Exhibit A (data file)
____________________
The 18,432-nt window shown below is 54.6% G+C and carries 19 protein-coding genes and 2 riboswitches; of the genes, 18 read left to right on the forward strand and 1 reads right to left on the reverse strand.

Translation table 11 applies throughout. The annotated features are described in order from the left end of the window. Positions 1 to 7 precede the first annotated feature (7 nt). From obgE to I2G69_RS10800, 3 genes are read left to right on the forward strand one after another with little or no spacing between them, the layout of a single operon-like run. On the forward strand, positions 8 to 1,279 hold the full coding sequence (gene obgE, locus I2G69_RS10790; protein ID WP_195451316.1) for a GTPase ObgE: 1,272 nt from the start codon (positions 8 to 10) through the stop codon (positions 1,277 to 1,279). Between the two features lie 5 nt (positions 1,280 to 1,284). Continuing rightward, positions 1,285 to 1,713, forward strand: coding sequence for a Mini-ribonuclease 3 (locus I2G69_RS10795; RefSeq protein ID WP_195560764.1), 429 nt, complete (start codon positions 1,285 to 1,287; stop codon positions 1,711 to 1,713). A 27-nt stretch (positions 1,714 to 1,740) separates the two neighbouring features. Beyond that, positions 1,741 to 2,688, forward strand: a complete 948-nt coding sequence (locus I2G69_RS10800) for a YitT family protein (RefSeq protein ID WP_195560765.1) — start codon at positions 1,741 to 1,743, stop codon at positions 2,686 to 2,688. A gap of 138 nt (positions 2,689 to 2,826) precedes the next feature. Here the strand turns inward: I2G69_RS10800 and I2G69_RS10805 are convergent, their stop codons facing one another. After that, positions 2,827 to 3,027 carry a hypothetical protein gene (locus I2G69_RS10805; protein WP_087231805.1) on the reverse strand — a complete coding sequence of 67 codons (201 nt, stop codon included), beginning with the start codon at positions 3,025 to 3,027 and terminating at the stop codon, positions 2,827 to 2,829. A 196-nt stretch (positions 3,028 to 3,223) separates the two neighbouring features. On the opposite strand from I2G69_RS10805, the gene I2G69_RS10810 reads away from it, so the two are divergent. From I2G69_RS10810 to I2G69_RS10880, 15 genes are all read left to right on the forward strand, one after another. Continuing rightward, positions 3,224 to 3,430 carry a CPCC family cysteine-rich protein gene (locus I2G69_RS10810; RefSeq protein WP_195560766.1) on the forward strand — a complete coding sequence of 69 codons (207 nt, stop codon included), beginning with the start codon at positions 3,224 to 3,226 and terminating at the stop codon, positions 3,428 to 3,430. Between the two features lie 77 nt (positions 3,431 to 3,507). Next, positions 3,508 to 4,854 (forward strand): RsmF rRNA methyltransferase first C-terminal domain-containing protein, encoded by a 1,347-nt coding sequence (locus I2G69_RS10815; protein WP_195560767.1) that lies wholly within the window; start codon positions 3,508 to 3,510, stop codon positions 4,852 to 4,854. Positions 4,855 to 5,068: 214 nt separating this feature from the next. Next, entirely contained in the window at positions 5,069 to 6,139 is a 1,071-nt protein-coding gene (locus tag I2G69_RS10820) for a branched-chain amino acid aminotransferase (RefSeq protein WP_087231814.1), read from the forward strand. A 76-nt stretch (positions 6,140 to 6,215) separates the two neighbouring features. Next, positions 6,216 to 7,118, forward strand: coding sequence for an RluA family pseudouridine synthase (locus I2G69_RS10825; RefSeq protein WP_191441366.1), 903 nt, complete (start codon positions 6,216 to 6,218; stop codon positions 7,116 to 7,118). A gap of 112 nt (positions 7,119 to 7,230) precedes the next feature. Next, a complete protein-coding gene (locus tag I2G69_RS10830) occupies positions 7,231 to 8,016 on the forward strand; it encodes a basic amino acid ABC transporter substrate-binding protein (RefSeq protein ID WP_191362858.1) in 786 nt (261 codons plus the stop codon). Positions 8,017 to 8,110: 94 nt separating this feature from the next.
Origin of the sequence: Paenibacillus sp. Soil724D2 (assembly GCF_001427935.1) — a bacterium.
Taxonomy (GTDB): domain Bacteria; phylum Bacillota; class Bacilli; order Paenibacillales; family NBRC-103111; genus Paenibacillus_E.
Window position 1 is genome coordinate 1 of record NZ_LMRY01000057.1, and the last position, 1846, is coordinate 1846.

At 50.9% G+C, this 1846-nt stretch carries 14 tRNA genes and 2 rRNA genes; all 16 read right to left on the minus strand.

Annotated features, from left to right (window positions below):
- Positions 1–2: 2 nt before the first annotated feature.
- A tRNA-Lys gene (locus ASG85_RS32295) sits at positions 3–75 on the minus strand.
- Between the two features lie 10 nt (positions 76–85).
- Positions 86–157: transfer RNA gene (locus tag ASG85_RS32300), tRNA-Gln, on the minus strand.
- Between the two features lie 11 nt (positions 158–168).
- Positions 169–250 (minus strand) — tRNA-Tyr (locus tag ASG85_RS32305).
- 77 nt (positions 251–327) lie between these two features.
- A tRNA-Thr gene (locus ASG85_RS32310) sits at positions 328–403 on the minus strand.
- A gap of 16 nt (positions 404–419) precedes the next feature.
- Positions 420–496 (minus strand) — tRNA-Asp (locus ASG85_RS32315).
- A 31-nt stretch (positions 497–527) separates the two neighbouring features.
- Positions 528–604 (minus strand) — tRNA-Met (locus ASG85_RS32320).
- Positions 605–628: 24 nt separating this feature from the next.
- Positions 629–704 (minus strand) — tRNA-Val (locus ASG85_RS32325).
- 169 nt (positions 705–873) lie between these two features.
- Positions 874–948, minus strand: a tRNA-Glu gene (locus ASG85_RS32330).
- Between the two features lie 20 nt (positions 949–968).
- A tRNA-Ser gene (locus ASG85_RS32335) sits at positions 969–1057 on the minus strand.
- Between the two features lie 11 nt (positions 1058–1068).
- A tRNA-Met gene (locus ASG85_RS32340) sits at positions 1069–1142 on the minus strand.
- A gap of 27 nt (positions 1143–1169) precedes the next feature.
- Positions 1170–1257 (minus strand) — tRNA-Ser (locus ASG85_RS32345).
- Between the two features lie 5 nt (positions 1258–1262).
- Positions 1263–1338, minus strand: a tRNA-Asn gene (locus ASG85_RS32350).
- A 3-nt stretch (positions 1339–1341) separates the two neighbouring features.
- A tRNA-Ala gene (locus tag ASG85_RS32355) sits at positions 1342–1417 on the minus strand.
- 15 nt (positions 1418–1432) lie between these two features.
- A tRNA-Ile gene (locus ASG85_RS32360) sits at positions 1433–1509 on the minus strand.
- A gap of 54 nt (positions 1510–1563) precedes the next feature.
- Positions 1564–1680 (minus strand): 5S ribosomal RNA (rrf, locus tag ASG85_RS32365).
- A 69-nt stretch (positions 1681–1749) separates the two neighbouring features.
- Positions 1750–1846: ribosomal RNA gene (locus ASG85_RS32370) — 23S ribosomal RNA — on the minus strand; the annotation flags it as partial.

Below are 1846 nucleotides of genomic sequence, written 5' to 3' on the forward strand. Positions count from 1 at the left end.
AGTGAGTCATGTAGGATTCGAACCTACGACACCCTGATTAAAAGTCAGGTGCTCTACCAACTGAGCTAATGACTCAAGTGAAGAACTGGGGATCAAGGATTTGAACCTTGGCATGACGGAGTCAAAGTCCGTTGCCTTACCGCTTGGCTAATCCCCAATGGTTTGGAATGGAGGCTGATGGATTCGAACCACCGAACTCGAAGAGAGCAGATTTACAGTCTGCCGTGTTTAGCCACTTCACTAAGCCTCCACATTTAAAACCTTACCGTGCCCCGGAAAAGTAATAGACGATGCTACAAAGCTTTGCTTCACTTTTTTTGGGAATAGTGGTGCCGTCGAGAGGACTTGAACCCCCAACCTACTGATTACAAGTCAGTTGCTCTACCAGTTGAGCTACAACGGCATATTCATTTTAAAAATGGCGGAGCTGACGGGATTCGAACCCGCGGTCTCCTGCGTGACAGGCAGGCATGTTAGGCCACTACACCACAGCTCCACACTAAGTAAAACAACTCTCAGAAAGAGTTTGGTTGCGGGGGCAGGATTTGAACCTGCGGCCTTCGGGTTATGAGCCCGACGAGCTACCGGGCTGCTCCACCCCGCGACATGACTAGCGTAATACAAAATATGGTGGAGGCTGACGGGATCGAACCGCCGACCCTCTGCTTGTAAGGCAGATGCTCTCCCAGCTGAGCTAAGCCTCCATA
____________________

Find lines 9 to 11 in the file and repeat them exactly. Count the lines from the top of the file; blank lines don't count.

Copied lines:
- A tRNA-Lys gene (locus ASG85_RS32295) sits at positions 3–75 on the minus strand.
- Between the two features lie 10 nt (positions 76–85).
- Positions 86–157: transfer RNA gene (locus tag ASG85_RS32300), tRNA-Gln, on the minus strand.